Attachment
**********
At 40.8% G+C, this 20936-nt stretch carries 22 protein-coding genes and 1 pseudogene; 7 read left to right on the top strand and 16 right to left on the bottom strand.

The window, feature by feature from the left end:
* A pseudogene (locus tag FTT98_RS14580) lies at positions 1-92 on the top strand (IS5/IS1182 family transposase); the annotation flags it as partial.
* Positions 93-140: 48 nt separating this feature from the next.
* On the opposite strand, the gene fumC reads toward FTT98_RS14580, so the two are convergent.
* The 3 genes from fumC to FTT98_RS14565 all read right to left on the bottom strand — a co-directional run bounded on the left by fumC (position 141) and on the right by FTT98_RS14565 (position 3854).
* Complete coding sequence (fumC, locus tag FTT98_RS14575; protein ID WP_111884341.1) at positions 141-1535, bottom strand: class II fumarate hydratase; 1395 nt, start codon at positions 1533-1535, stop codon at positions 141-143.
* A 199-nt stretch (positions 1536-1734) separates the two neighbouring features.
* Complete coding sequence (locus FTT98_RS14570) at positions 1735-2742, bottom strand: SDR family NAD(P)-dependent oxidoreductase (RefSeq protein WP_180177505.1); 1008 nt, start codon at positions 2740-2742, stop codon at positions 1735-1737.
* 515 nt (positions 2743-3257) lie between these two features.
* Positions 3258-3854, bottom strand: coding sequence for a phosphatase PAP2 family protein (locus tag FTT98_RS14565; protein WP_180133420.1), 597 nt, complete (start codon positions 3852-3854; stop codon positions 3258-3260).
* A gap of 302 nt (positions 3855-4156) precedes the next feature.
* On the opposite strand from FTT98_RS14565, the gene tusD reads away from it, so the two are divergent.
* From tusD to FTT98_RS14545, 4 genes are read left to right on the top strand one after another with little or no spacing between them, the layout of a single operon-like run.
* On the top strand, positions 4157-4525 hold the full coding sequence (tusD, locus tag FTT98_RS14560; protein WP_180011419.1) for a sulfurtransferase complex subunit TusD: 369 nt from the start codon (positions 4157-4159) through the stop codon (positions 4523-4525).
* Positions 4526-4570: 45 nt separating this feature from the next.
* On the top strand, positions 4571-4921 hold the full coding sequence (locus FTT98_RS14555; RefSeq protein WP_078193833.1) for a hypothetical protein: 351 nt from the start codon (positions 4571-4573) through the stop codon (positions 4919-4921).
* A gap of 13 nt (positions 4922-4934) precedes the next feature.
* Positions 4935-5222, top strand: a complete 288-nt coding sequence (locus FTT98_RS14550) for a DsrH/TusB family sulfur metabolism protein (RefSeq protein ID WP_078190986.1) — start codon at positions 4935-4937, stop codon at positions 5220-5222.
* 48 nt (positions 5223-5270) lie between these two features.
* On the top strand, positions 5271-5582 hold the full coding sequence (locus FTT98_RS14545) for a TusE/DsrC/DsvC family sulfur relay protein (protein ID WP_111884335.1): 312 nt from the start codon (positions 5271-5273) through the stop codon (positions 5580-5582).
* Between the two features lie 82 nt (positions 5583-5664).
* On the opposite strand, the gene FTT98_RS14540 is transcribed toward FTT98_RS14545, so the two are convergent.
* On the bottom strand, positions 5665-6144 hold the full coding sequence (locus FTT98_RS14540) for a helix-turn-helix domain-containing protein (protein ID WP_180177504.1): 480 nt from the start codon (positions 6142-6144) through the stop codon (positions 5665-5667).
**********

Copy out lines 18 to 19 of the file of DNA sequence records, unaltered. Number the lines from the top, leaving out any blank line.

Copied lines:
* A gap of 13 nt (positions 4922-4934) precedes the next feature.
* Positions 4935-5222, top strand: a complete 288-nt coding sequence (locus FTT98_RS14550) for a DsrH/TusB family sulfur metabolism protein (RefSeq protein ID WP_078190986.1) — start codon at positions 4935-4937, stop codon at positions 5220-5222.